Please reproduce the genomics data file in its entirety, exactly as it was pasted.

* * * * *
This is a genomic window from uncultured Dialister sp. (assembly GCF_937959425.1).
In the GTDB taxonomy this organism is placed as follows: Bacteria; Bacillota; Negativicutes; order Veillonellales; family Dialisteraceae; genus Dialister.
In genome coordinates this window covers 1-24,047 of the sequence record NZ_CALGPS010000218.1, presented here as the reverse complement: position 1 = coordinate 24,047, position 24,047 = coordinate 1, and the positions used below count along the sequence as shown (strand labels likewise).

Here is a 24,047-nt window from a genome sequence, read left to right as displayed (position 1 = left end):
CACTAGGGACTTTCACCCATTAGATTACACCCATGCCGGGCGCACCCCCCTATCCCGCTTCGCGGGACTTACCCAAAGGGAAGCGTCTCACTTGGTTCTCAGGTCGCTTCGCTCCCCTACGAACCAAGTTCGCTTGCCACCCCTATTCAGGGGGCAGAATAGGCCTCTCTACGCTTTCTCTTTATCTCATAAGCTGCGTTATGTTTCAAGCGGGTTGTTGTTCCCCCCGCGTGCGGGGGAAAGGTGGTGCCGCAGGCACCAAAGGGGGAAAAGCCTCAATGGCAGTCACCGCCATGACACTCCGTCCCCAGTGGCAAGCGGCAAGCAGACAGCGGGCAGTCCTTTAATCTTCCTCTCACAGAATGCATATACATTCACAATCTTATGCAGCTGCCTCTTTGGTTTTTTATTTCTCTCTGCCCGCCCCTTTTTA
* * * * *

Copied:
This is a genomic window from uncultured Dialister sp. (assembly GCF_937959425.1).
In the GTDB taxonomy this organism is placed as follows: Bacteria; Bacillota; Negativicutes; order Veillonellales; family Dialisteraceae; genus Dialister.
In genome coordinates this window covers 1-24,047 of the sequence record NZ_CALGPS010000218.1, presented here as the reverse complement: position 1 = coordinate 24,047, position 24,047 = coordinate 1, and the positions used below count along the sequence as shown (strand labels likewise).

Here is a 24,047-nt window from a genome sequence, read left to right as displayed (position 1 = left end):
CACTAGGGACTTTCACCCATTAGATTACACCCATGCCGGGCGCACCCCCCTATCCCGCTTCGCGGGACTTACCCAAAGGGAAGCGTCTCACTTGGTTCTCAGGTCGCTTCGCTCCCCTACGAACCAAGTTCGCTTGCCACCCCTATTCAGGGGGCAGAATAGGCCTCTCTACGCTTTCTCTTTATCTCATAAGCTGCGTTATGTTTCAAGCGGGTTGTTGTTCCCCCCGCGTGCGGGGGAAAGGTGGTGCCGCAGGCACCAAAGGGGGAAAAGCCTCAATGGCAGTCACCGCCATGACACTCCGTCCCCAGTGGCAAGCGGCAAGCAGACAGCGGGCAGTCCTTTAATCTTCCTCTCACAGAATGCATATACATTCACAATCTTATGCAGCTGCCTCTTTGGTTTTTTATTTCTCTCTGCCCGCCCCTTTTTA